Cybersecurity

US recovers millions in cryptocurrency paid to Colonial Pipeline hackers

U.S. investigators have recovered millions of dollars in cryptocurrency that Colonial Pipeline paid hackers last month to end a ransomware attack on its systems.

Deputy Attorney General Lisa Monaco announced Monday afternoon that the Department of Justice "found and recaptured the majority of the ransom" paid to the DarkSide network, the group responsible for the attack.

Paul Abbate, the deputy director of the FBI, said the bureau successfully seized the ransom funds from a bitcoin wallet that DarkSide used to collect Colonial Pipeline's payment.

Monaco, however, would not reveal how much money was taken from the account.

Colonial Pipeline, a network that provides around 45 percent of the East Coast's fuel, was the target of a crippling cyberattack last month that forced it to shut down operations for several days.

Joseph Blount, the company's CEO, later revealed in an interview with The Wall Street Journal that he authorized the company to pay the cyber criminals behind the attack the equivalent of $4.4 million in bitcoin on the day of the breach in exchange for the keys to decrypt the network.

The FBI recommends against paying the ransom, as it may encourage the hackers to go after another group, and the payment may be used for criminal operations. The Biden administration has reiterated this stance in recent weeks. 

Blount on Monday applauded the FBI for their "swift work and professionalism in responding to this event," and stressed in a statement that "the private sector also has an equally important role to play" in defending against cyber threats.

"When Colonial was attacked on May 7, we quietly and quickly contacted the local FBI field offices in Atlanta and San Francisco, and prosecutors in Northern California and Washington D.C. to share with them what we knew at that time," Blount said in a statement. "The Department of Justice and FBI were instrumental in helping us to understand the threat actor and their tactics. Their efforts to hold these criminals accountable and bring them to justice are commendable."

"As our investigation into this event continues, Colonial will continue its transparency in sharing intelligence and learnings with the FBI and other federal agencies," he added. "Our goal is to help our peers in the critical infrastructure space strengthen their cyber defenses and to collaborate across industry so that we can thwart these types of attacks before they happen. Together, through intelligence sharing and lessons learned, we can work to better protect our nation, its people, and our most critical assets."

Blount is set to testify before both the Senate Homeland Security and Governmental Affairs Committee and the House Homeland Security Committee later this week.

President Biden said his administration had "strong reason to believe" that the "criminals" behind the attacks were living in Russia, but he said officials do not believe the Russian government was involved.

CNN, which first reported the news, said that the FBI led the operation to recover the ransom, with cooperation from the Colonial Pipeline operator, according to people briefed on the matter.

The news from the Justice Department comes after another cyberattack targeted JBS USA, one of the country's largest meat suppliers.

The company revealed in a statement last week that it was the "target of an organized cybersecurity attack" that affected servers in North America and Australia.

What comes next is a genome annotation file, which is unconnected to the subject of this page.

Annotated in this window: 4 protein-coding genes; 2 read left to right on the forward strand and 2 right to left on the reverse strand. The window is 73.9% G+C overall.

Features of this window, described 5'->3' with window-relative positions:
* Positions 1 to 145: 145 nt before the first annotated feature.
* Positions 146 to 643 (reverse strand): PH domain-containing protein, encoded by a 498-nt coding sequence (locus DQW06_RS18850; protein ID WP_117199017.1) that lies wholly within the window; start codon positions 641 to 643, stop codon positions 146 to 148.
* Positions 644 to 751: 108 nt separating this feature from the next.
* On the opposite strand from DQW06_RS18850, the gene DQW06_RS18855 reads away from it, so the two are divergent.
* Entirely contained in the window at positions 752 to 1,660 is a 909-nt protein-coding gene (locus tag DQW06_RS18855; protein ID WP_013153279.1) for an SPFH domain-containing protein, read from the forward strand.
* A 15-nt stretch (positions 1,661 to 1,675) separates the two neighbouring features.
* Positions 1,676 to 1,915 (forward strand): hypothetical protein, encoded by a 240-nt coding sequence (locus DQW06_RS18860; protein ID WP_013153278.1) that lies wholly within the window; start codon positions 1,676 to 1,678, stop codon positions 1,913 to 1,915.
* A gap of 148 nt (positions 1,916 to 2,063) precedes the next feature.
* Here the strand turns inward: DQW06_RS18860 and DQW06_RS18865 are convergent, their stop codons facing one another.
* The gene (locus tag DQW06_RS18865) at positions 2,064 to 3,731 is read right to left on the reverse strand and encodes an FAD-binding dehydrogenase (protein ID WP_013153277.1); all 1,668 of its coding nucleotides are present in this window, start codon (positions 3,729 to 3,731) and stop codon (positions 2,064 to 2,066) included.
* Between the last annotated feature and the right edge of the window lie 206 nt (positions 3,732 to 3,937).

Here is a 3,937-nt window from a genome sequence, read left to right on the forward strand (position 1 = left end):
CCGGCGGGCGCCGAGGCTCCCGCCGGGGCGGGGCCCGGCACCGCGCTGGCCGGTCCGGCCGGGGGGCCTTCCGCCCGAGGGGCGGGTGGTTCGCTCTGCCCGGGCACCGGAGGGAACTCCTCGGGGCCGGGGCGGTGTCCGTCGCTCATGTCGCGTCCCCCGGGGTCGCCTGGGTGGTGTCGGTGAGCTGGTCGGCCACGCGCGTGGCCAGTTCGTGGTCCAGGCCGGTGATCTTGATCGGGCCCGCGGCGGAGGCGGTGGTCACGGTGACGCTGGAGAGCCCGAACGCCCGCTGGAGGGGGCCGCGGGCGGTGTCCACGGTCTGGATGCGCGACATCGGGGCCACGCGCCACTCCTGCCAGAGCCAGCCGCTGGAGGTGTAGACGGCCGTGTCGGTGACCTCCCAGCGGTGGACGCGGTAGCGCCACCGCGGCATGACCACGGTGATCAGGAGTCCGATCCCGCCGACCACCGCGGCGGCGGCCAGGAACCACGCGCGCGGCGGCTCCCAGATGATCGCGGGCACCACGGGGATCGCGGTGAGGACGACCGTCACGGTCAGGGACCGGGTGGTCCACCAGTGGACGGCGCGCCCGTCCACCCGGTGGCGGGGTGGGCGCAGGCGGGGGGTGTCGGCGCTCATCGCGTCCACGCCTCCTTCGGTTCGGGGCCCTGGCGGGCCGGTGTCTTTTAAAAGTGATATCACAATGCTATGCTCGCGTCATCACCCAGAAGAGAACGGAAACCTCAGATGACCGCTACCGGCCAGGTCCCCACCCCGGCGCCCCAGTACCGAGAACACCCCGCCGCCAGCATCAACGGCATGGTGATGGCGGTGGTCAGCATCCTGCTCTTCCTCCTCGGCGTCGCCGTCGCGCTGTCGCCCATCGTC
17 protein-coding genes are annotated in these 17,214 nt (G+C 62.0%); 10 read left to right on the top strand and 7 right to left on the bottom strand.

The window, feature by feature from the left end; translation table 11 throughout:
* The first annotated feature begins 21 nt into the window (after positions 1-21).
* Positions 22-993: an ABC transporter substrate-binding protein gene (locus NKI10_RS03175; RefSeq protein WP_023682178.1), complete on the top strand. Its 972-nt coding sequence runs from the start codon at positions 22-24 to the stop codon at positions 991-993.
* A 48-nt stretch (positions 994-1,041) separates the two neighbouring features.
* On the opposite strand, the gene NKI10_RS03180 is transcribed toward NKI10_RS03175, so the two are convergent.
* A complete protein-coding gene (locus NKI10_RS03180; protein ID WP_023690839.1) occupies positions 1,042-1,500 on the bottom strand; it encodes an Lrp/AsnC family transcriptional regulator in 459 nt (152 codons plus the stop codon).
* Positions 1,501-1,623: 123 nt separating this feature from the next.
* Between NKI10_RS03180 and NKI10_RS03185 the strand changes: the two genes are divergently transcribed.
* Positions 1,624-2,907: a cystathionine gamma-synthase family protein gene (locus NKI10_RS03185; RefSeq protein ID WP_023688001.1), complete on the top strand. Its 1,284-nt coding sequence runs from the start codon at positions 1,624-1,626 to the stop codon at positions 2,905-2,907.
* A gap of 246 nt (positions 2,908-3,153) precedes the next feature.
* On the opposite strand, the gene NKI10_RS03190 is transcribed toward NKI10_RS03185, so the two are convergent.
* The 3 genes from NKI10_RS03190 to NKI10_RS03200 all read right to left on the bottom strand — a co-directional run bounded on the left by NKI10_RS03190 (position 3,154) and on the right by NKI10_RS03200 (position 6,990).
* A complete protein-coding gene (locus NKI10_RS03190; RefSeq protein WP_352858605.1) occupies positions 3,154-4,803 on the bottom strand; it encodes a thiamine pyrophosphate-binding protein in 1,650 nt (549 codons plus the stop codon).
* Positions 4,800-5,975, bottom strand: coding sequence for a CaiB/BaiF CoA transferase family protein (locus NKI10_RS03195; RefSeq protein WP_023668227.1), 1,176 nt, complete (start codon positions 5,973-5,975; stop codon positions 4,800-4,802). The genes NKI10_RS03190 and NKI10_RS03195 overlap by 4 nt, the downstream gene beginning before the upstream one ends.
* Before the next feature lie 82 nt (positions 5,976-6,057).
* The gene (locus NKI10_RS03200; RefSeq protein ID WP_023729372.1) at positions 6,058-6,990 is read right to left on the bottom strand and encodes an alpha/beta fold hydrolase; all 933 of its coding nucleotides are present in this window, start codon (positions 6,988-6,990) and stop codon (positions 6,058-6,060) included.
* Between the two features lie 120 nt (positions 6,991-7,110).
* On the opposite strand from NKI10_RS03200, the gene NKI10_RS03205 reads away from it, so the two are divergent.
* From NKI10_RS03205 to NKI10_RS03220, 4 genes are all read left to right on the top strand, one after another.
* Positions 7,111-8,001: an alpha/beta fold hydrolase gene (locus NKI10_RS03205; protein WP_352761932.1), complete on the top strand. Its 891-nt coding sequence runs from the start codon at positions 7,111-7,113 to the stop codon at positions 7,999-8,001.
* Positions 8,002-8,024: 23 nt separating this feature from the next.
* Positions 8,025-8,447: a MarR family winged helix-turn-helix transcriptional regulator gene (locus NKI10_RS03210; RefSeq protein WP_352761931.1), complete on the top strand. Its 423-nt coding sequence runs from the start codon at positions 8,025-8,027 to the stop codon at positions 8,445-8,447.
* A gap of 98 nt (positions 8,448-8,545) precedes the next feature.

The FBI has since determined that a Russia-linked group, REvil, which is also known as Sodinokibi, was behind the cyberattack.

Ransomware attacks have spiked more generally over the last year and have become a major threat for critical organizations such as hospitals and health care groups, among many others. 

Biden will discuss ransomware and cybersecurity concerns during his upcoming trip to Europe this week, and the Russian-based cyberattacks will be on the agenda for a planned summit with Russian President Vladimir Putin later this month.

The Justice Department has also put a laser focus on cyberattacks in recent weeks. 

Monaco's first action when confirmed by the Senate in her role as deputy director was to launch a 120-day review of how the agency handles cybersecurity issues such as digital currencies and supply chain attacks and how countries such as Russia and China leverage cyber operations against other nations. 

The Justice Department also established a Ransomware and Digital Extortion Task Force in April, which carried out the seizure of the cryptocurrency involved in the Colonial Pipeline attack. 

Monaco on Monday said the task force was established to combat "the epidemic of ransomware attacks by criminal groups."

"Today, we turned the tables on DarkSide by going after the entire ecosystem that fuels ransomware and digital extortion attacks, including criminal proceeds in the form of digital currency," Monaco said.

Cybersecurity group FireEye was engaged by Colonial Pipeline to investigate the attack last month. John Hultquist, the vice president of Analysis at FireEye's Mandiant Threat Intelligence, said in a statement provided to The Hill on Monday that the Justice Department's move was "a welcome development."

"It has become clear that we need to use several tools to stem the tide of this serious problem, and even law enforcement agencies need to broaden their approach beyond building cases against criminals who may be beyond the grasp of the law," Hultquist said. 

"In addition to the immediate benefits of this approach, a stronger focus on disruption may disincentivize this behavior, which is growing in a vicious cycle," he added.

Updated at 5:07 p.m.

Outbrain